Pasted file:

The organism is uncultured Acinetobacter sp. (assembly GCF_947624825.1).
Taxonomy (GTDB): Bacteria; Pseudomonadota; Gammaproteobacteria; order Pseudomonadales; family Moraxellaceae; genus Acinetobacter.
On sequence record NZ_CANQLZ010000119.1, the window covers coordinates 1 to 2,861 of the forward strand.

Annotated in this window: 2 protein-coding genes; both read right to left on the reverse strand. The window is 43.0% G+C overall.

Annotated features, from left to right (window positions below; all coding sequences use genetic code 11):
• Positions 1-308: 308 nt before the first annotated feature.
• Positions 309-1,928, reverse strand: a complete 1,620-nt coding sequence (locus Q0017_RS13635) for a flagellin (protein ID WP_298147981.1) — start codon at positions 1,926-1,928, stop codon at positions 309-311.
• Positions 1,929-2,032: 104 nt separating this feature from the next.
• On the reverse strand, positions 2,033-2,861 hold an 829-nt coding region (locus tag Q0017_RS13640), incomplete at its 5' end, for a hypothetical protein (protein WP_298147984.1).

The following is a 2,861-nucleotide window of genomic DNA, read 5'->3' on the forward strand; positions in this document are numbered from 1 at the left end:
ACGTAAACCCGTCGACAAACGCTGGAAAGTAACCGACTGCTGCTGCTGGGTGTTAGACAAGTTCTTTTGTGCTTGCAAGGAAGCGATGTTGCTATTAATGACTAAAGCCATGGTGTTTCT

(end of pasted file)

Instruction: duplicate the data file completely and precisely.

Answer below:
The organism is uncultured Acinetobacter sp. (assembly GCF_947624825.1).
Taxonomy (GTDB): Bacteria; Pseudomonadota; Gammaproteobacteria; order Pseudomonadales; family Moraxellaceae; genus Acinetobacter.
On sequence record NZ_CANQLZ010000119.1, the window covers coordinates 1 to 2,861 of the forward strand.

Annotated in this window: 2 protein-coding genes; both read right to left on the reverse strand. The window is 43.0% G+C overall.

Annotated features, from left to right (window positions below; all coding sequences use genetic code 11):
• Positions 1-308: 308 nt before the first annotated feature.
• Positions 309-1,928, reverse strand: a complete 1,620-nt coding sequence (locus Q0017_RS13635) for a flagellin (protein ID WP_298147981.1) — start codon at positions 1,926-1,928, stop codon at positions 309-311.
• Positions 1,929-2,032: 104 nt separating this feature from the next.
• On the reverse strand, positions 2,033-2,861 hold an 829-nt coding region (locus tag Q0017_RS13640), incomplete at its 5' end, for a hypothetical protein (protein WP_298147984.1).

The following is a 2,861-nucleotide window of genomic DNA, read 5'->3' on the forward strand; positions in this document are numbered from 1 at the left end:
ACGTAAACCCGTCGACAAACGCTGGAAAGTAACCGACTGCTGCTGCTGGGTGTTAGACAAGTTCTTTTGTGCTTGCAAGGAAGCGATGTTGCTATTAATGACTAAAGCCATGGTGTTTCT